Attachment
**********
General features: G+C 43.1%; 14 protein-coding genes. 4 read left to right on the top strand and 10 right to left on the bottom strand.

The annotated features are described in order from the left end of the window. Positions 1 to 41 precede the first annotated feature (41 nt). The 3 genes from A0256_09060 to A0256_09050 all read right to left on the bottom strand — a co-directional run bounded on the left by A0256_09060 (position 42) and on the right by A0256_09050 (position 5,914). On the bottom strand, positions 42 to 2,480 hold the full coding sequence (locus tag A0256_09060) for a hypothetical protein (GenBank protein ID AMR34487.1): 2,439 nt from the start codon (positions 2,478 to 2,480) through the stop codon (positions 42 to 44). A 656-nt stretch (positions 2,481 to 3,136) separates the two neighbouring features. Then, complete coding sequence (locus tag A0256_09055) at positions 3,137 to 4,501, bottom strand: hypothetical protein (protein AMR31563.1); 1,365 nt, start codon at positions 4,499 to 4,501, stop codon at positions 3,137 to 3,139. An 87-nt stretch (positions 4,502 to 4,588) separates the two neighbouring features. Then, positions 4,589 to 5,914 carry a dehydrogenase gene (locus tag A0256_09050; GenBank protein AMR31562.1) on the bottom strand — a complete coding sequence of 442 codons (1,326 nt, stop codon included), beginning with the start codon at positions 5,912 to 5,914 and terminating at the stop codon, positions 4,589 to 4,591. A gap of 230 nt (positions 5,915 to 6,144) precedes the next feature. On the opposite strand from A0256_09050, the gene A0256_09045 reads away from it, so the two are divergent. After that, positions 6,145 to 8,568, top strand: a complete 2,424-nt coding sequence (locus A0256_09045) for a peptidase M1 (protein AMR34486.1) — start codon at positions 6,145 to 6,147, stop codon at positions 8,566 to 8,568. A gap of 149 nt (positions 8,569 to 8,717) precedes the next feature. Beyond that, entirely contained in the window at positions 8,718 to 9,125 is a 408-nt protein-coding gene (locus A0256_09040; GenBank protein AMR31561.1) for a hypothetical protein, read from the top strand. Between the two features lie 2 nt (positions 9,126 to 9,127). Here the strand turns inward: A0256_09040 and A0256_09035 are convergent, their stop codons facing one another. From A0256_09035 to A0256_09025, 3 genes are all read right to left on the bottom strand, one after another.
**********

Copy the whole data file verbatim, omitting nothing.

General features: G+C 43.1%; 14 protein-coding genes. 4 read left to right on the top strand and 10 right to left on the bottom strand.

The annotated features are described in order from the left end of the window. Positions 1 to 41 precede the first annotated feature (41 nt). The 3 genes from A0256_09060 to A0256_09050 all read right to left on the bottom strand — a co-directional run bounded on the left by A0256_09060 (position 42) and on the right by A0256_09050 (position 5,914). On the bottom strand, positions 42 to 2,480 hold the full coding sequence (locus tag A0256_09060) for a hypothetical protein (GenBank protein ID AMR34487.1): 2,439 nt from the start codon (positions 2,478 to 2,480) through the stop codon (positions 42 to 44). A 656-nt stretch (positions 2,481 to 3,136) separates the two neighbouring features. Then, complete coding sequence (locus tag A0256_09055) at positions 3,137 to 4,501, bottom strand: hypothetical protein (protein AMR31563.1); 1,365 nt, start codon at positions 4,499 to 4,501, stop codon at positions 3,137 to 3,139. An 87-nt stretch (positions 4,502 to 4,588) separates the two neighbouring features. Then, positions 4,589 to 5,914 carry a dehydrogenase gene (locus tag A0256_09050; GenBank protein AMR31562.1) on the bottom strand — a complete coding sequence of 442 codons (1,326 nt, stop codon included), beginning with the start codon at positions 5,912 to 5,914 and terminating at the stop codon, positions 4,589 to 4,591. A gap of 230 nt (positions 5,915 to 6,144) precedes the next feature. On the opposite strand from A0256_09050, the gene A0256_09045 reads away from it, so the two are divergent. After that, positions 6,145 to 8,568, top strand: a complete 2,424-nt coding sequence (locus A0256_09045) for a peptidase M1 (protein AMR34486.1) — start codon at positions 6,145 to 6,147, stop codon at positions 8,566 to 8,568. A gap of 149 nt (positions 8,569 to 8,717) precedes the next feature. Beyond that, entirely contained in the window at positions 8,718 to 9,125 is a 408-nt protein-coding gene (locus A0256_09040; GenBank protein AMR31561.1) for a hypothetical protein, read from the top strand. Between the two features lie 2 nt (positions 9,126 to 9,127). Here the strand turns inward: A0256_09040 and A0256_09035 are convergent, their stop codons facing one another. From A0256_09035 to A0256_09025, 3 genes are all read right to left on the bottom strand, one after another.